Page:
Leah Hardy, a first-year school psychology student, won the 2019 Utah Association of School Psychologists (UASP) Diversity Scholarship. The scholarship was designed to meet the needs of an increasing number of diverse school psychologists, and as a result, the increasingly diverse population of children they will serve. Hardy is a first-generation college student and is a member of the Navajo Nation.
Hardy’s professor and thesis director, Ellie Young, was excited that Hardy was chosen for the scholarship. “She is a really hardworking, thoughtful student,” said Young. “She has a lot of fascinating life experiences that will help her to be a really compassionate and supportive school psychologist.”
When Hardy was 14 years old, her family moved from Flagstaff, Arizona, to a Navajo reservation about fifty miles away in Dilkon, Arizona. Her parents wanted Hardy and her siblings to experience what they did when they were growing up. “My parents thought that we were being spoiled because my parents grew up on the reservation themselves . . . they lived off the land,” she said. “We moved into a house where there was no running water, no electricity.”
While living on the reservation, she and her siblings continued to attend Flagstaff High School; they woke up at 4 a.m. for an hour-and-a-half drive to the city to attend classes, then drove another hour-and-a-half back. After school, her family worked to remodel the home they were living in. “You valued what you could do with your hands,” said Hardy, of the experience.
Hardy remembers feeling like her social life was over when she moved to the reservation, where her closest neighbors were five miles away. That changed during her senior year when she lived in a Bureau of Indian Education dormitory in Flagstaff with about 100 other American-Indian high schoolers. Hardy loved living in the dormitory—it was like a sleepover every day. Her time there prepared her for life at BYU. “It made the transition to college way easier because I was already independent and I could take care of myself.”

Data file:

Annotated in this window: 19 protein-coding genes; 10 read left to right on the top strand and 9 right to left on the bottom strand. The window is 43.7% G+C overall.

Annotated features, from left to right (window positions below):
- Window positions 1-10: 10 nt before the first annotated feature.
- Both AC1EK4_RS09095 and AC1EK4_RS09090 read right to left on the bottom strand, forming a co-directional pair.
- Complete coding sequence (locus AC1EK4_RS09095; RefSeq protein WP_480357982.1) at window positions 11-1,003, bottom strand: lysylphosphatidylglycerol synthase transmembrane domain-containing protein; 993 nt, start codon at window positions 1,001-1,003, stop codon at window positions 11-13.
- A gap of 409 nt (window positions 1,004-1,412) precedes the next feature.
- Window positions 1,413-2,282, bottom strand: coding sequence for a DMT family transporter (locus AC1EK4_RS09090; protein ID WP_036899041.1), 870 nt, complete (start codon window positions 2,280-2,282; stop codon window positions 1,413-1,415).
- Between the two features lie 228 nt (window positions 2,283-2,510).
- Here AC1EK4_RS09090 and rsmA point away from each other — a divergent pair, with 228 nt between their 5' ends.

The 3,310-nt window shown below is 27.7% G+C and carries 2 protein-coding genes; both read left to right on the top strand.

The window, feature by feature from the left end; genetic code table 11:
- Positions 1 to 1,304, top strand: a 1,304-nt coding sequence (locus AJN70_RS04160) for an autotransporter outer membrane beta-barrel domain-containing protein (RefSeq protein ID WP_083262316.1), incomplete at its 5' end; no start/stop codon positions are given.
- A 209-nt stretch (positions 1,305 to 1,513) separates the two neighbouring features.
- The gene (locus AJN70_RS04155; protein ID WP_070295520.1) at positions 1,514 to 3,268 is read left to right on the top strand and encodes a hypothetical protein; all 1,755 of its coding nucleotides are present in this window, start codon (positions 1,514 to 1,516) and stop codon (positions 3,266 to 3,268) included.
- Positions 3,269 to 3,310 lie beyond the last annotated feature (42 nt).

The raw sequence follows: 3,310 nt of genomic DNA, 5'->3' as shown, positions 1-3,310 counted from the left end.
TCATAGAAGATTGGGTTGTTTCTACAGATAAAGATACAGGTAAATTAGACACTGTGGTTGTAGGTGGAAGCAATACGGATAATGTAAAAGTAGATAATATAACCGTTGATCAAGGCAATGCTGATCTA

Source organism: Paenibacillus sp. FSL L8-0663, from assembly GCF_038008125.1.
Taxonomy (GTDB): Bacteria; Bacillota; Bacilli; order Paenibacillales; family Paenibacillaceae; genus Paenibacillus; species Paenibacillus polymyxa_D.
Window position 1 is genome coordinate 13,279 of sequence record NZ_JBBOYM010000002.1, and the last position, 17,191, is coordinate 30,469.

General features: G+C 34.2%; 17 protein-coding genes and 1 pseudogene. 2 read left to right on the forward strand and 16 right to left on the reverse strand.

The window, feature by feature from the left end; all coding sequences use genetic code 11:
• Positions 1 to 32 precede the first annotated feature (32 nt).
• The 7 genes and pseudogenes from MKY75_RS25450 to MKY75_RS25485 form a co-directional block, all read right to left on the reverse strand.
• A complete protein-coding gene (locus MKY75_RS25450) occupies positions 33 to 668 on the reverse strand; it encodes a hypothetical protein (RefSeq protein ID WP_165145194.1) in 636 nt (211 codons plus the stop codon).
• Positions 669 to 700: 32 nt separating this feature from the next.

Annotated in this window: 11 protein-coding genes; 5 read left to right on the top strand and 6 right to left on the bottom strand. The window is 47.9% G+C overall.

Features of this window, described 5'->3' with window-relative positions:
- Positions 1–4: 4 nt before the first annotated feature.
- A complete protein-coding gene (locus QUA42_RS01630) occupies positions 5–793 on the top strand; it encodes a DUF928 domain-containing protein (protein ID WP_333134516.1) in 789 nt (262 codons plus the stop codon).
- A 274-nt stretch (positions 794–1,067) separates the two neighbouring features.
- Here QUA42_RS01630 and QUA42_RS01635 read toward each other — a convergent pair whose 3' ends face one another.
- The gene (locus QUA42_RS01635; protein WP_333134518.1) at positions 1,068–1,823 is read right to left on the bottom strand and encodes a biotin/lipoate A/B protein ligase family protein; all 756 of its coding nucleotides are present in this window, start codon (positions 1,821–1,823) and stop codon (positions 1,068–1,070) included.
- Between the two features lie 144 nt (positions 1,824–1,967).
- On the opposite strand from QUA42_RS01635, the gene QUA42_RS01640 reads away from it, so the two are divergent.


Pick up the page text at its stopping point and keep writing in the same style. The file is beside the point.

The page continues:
At BYU, Hardy has reached out to other students whose experiences were not typical. She worked at the Multicultural Student Services office on campus and also worked with the Summer of Academic Refinement (SOAR) program—a college preparation program geared toward prospective BYU students from different socioeconomic, cultural, and geographic backgrounds.
At the end of spring term, Hardy will wrap up her first year in the graduate program. From there, she will continue working on her thesis, which will explore the effectiveness of behavioral intervention plans for students. So far, Hardy’s favorite part of BYU’s school psychology program is the faculty: “I love the faculty of the school psychology program. They try their hardest to make sure that you’re learning, and if it’s not working, they will always try to help you.”
Hardy hopes that her experiences growing up will aid her career as a school psychologist. She hopes to serve students from underrepresented groups, including the ethnically diverse and LGBTQ+ community. “I am passionate about finding those who feel they are not being heard or seen—and seeing them and letting them know that they are valued.”
Writer: Anessa Pennington
Contact: Cynthia Glad 801-422-1922